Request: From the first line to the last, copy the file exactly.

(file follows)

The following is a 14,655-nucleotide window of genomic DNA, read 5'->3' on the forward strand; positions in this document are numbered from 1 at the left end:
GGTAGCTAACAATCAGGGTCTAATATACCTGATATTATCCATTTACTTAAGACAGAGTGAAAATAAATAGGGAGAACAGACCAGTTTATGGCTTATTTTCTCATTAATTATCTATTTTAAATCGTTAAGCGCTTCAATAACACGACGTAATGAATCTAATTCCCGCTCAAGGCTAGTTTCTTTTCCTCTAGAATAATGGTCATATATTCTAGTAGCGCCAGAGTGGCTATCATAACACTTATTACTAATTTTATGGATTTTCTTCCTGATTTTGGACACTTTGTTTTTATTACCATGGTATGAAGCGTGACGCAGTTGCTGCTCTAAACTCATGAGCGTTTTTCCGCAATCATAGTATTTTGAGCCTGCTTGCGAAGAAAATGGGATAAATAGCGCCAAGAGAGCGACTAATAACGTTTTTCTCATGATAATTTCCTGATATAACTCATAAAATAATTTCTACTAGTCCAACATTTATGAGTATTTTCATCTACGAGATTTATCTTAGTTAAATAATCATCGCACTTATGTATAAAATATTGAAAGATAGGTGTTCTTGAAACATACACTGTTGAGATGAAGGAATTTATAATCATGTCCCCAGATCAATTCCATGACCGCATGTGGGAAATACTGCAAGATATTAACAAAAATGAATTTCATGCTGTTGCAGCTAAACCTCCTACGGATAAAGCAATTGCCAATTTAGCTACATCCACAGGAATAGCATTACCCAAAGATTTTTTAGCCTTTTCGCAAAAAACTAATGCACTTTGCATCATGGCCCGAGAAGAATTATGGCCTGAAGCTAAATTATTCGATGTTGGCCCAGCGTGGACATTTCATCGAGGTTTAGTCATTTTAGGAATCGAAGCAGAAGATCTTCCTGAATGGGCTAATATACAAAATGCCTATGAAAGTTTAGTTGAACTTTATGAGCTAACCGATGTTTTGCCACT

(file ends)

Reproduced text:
The following is a 14,655-nucleotide window of genomic DNA, read 5'->3' on the forward strand; positions in this document are numbered from 1 at the left end:
GGTAGCTAACAATCAGGGTCTAATATACCTGATATTATCCATTTACTTAAGACAGAGTGAAAATAAATAGGGAGAACAGACCAGTTTATGGCTTATTTTCTCATTAATTATCTATTTTAAATCGTTAAGCGCTTCAATAACACGACGTAATGAATCTAATTCCCGCTCAAGGCTAGTTTCTTTTCCTCTAGAATAATGGTCATATATTCTAGTAGCGCCAGAGTGGCTATCATAACACTTATTACTAATTTTATGGATTTTCTTCCTGATTTTGGACACTTTGTTTTTATTACCATGGTATGAAGCGTGACGCAGTTGCTGCTCTAAACTCATGAGCGTTTTTCCGCAATCATAGTATTTTGAGCCTGCTTGCGAAGAAAATGGGATAAATAGCGCCAAGAGAGCGACTAATAACGTTTTTCTCATGATAATTTCCTGATATAACTCATAAAATAATTTCTACTAGTCCAACATTTATGAGTATTTTCATCTACGAGATTTATCTTAGTTAAATAATCATCGCACTTATGTATAAAATATTGAAAGATAGGTGTTCTTGAAACATACACTGTTGAGATGAAGGAATTTATAATCATGTCCCCAGATCAATTCCATGACCGCATGTGGGAAATACTGCAAGATATTAACAAAAATGAATTTCATGCTGTTGCAGCTAAACCTCCTACGGATAAAGCAATTGCCAATTTAGCTACATCCACAGGAATAGCATTACCCAAAGATTTTTTAGCCTTTTCGCAAAAAACTAATGCACTTTGCATCATGGCCCGAGAAGAATTATGGCCTGAAGCTAAATTATTCGATGTTGGCCCAGCGTGGACATTTCATCGAGGTTTAGTCATTTTAGGAATCGAAGCAGAAGATCTTCCTGAATGGGCTAATATACAAAATGCCTATGAAAGTTTAGTTGAACTTTATGAGCTAACCGATGTTTTGCCACT